Saturday, October 31, 2009

See the Goodness of the Lord -- Days 10-12

The sights of the past few days have consisted mostly of low, grey clouds and rain. The farm is surrounded by water now. The west branch of White Lick Creek is out of its banks -- roiling along looking like a chocolate malt gone mad. The west field, prone to flooding as it, is partially underwater -- the tree seedlings planted last spring have thrived as a result of the extra moisture of the past few months.

Still, I was more than a bit ready to get out of doors -- even if it was spitting rain and the wind was blustery. So I bundled up, picked up my camera, and headed out.

It was an idea that was both good and bad. It was good, because I saw one of the bald eagles who share our property glide by. I also noticed that the flooding hadn't taken any more creek bank.

It was bad because, now that the trees have mostly lost their foliage, I saw I had a lot of work to do -- mostly young trees needed a limb or two lopped off and some downed limbs that needed to be cleared off the paths and the lifted from the saplings they were crushing.

I was reminded of the farmer who had worked to make a beautiful farm. A visitor remarked to him, "You and God have certainly made a wonderful place here." The farmer thought a few seconds and then said, "Welp, you should have seen it when God had it by himself."

A whole new twist on our being "co-laborers with Christ," eh? God and me working together on restoring this land.

And another part of restoration was something that was painfully obvious today. In spite of all my work in the spring at removing invasive species my work is far from done. The amount of bush honeysuckle that has been taking over the woods that still remains is painfully obvious. It's everywhere, choking out the understory of the forest -- no wildflowers, seedlings, grasses bloom in its choking shade. And the best way I've found to get rid of it is to wrap a log chain around it and pull it out with a tractor.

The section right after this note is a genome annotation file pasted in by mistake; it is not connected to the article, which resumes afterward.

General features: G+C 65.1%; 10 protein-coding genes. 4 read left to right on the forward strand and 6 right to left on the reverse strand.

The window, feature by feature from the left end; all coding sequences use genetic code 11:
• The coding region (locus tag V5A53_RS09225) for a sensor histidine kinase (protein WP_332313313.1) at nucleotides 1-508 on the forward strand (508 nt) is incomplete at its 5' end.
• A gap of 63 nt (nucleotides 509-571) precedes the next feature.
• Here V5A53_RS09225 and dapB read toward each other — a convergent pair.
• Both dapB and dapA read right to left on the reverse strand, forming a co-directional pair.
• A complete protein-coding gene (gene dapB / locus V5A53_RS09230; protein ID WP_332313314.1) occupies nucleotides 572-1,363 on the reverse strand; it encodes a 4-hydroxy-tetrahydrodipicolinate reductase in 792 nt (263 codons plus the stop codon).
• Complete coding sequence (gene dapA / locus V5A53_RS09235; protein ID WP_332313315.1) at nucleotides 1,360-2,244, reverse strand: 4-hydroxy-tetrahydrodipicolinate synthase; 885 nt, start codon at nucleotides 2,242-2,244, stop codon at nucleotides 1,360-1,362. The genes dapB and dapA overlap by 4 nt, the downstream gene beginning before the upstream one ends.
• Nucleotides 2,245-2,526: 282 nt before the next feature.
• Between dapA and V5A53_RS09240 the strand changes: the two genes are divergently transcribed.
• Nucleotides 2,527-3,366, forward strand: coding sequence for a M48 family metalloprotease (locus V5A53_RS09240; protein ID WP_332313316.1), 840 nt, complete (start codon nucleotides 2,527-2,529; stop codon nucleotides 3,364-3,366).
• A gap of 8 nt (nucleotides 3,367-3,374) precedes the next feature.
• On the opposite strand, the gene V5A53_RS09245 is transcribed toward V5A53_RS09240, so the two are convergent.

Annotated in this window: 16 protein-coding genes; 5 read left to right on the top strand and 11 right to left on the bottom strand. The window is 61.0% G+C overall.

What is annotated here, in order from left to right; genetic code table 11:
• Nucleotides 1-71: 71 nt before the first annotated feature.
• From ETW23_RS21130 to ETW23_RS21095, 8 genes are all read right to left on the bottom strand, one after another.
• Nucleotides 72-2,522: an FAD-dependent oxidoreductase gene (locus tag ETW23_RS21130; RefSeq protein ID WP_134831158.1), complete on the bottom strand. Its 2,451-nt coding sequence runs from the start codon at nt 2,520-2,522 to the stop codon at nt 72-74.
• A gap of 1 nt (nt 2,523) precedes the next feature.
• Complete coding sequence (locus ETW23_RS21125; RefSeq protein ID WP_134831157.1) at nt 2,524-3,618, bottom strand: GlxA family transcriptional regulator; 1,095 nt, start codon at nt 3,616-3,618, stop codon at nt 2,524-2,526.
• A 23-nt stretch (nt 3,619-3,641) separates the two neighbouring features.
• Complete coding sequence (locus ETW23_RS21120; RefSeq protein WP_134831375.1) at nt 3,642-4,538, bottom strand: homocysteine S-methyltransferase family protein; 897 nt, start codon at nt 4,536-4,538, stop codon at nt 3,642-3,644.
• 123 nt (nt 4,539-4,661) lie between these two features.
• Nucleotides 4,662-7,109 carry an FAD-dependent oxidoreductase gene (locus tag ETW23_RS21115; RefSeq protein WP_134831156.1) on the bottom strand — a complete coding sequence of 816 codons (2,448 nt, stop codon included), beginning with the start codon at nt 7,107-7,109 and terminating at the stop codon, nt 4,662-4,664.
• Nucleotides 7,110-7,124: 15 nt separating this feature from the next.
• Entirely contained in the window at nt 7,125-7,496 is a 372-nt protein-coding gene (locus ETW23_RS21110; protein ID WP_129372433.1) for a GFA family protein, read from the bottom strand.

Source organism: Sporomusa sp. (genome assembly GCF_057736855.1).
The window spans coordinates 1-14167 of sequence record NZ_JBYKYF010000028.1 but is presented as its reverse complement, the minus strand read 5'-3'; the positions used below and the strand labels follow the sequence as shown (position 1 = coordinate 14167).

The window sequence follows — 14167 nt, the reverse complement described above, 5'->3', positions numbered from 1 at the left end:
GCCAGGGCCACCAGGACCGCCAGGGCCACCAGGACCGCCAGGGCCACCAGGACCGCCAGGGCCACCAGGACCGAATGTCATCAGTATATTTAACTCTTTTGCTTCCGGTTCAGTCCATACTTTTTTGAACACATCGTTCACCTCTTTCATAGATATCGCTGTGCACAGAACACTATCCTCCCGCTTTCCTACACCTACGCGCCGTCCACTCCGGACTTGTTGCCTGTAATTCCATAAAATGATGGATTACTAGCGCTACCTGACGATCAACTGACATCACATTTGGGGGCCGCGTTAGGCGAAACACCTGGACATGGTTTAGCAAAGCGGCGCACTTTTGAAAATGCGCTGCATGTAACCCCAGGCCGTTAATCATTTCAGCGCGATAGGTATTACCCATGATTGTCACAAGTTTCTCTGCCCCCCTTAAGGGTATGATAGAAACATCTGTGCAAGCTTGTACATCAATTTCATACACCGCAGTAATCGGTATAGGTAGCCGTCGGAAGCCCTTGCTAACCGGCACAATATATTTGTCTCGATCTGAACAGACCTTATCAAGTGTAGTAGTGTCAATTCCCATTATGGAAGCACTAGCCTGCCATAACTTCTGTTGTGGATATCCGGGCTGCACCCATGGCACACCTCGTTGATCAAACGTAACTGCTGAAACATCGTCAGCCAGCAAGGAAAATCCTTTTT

That is work.

But it's not God's fault. The bush honeysuckle that is here on our farm is not native. Somebody, who thought it looked pretty, planted it here years ago ... and it took over. And it does look pretty -- bright green leaves with red berries. But it takes over. And ruins the rest of the forest.

As I looked at the abundance of these bushes (and lamented the work that is ahead of me) I mused about the spiritual bush honeysuckle in my life. How many things have I planted because they looked pretty -- but that soon took over and choked out the life that I could/should have? Let's just say, way too many -- I don't feel like starting a list for y'all. Or me!

And, just as God's going to allow me to get tractor and chain and pull the real bush honeysuckle out, so too do I get the feeling that God is going to allow me to get out the spiritual tractor and chain (prayer, scripture reading, worship) and get to work on the honeysuckle of the soul.

Maybe that's work best seen on a cloudy day -- but best accomplished on a clearer one.

Oh, look, the sun just came out.

-- Brent

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